Andy Farrell: There’s no better time to be an Irish rugby player

Andy Farrell: There’s No Better Time To Be An Irish Rugby Player Andy Farrell: There’s No Better Time To Be An Irish Rugby Player
Andy Farrell is preparing Ireland to face world champions South Africa, © PA Archive/PA Images
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By Ed Elliot, PA, Dublin

Andy Farrell believes “there’s no better time to be an Irish rugby player” ahead of Ireland’s tantalising Dublin showdown with world champions South Africa.

Farrell’s in-form side have risen to the top of the world rankings on the back of their stunning summer series win in New Zealand and face another stern test against the physical Springboks.

Saturday’s Test match at the Aviva Stadium follows Friday evening’s clash between an Ireland A team and an All Blacks XV at the RDS Arena.

“Honestly it doesn’t really get any bigger,” said head coach Farrell. “I have said this to the players.


“This is called living properly, there’s no better time to be an Irish rugby player.

“Meeting a New Zealand XV on Friday night and performing for the group and then backing it up the next day with the other lads, it doesn’t really get any better.

“When the Springboks are in town, everyone gets super excited.

Ireland have not faced South Africa since a 38-3 win in Dublin five years ago (Brian Lawless/PA)

“We know what’s coming, everyone else knows what’s coming, which is why everyone is super excited. There is no doubt there is going to be an extra edge on Saturday night.”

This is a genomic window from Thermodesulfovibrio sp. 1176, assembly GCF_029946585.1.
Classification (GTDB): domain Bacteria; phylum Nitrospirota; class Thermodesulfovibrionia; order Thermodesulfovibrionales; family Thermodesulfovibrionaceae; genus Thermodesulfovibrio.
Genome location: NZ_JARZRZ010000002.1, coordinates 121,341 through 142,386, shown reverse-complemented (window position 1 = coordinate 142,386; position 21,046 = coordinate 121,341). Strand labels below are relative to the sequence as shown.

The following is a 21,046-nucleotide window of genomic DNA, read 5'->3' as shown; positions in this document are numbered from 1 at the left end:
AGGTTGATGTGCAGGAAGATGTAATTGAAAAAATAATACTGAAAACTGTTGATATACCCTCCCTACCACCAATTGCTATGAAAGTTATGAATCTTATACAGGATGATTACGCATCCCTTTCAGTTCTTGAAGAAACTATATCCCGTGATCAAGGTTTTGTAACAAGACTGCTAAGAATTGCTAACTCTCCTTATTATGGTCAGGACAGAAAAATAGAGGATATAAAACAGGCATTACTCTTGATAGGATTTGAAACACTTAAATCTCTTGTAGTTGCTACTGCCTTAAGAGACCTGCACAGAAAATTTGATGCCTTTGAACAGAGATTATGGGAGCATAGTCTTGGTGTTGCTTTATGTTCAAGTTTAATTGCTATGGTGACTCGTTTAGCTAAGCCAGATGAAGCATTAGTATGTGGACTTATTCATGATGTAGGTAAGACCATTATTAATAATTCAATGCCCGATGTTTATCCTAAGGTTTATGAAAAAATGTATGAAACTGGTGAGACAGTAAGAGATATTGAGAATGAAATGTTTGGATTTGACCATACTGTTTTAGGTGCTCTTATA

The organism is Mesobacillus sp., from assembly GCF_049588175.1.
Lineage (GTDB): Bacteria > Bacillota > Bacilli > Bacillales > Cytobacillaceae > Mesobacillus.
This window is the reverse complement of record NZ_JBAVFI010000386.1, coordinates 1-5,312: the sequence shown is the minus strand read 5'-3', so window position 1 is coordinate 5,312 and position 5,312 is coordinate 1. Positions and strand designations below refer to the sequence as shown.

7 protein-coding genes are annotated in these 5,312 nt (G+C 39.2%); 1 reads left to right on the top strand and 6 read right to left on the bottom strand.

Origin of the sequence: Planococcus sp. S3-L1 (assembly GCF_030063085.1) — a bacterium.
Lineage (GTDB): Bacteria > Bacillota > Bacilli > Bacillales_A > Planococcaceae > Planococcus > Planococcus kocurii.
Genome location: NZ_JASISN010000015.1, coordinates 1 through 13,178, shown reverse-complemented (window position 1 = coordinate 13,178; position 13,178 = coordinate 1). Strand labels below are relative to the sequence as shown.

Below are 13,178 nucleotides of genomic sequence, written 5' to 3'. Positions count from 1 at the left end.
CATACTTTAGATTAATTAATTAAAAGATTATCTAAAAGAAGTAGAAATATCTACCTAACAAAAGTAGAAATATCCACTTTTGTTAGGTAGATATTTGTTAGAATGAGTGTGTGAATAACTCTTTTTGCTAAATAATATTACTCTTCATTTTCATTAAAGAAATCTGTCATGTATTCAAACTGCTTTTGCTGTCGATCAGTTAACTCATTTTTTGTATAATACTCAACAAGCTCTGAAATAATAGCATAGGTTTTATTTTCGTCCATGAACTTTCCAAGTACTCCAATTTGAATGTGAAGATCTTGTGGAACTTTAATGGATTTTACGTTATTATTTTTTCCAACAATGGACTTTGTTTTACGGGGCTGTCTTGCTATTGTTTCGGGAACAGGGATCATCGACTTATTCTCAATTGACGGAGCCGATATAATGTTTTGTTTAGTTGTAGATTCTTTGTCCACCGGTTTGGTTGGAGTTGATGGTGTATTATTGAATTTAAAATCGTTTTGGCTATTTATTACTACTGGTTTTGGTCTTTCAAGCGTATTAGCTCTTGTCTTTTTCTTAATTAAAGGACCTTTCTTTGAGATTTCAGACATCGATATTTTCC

Ireland have won 14 of their last 16 Test matches going into the autumn campaign, which also includes appointments with Fiji and Australia.

Farrell initially made three personnel changes from the series-clinching win over the All Blacks, handing scrum-half Conor Murray a start on the occasion of his 100th cap, while centre Garry Ringrose and wing Robert Baloucoune came in for the suspended Bundee Aki and the injured James Lowe.

The Englishman was later forced into a fourth alteration, with Stuart McCloskey stepping in at inside centre due to Robbie Henshaw suffering a hamstring issue.

Ireland have not locked horns with the Springboks since a 38-3 home win in 2017 but will not have to wait so long for the next meeting as the countries have been drawn together in the pool stage of the 2023 World Cup.


While Farrell is eager to claim another headline-grabbing victory, he suggested defeat may prove more beneficial in the long term.

“The lessons learned are going to be vast for both sides, win or lose,” he said.

“I suppose the team that loses will learn a little bit more and know which direction they want to go, not just game plan-wise but player-wise. That’s why I think this is priceless for both teams as a match-up.

“It’s exciting for what’s down the line but in the here and now it is good as well.”

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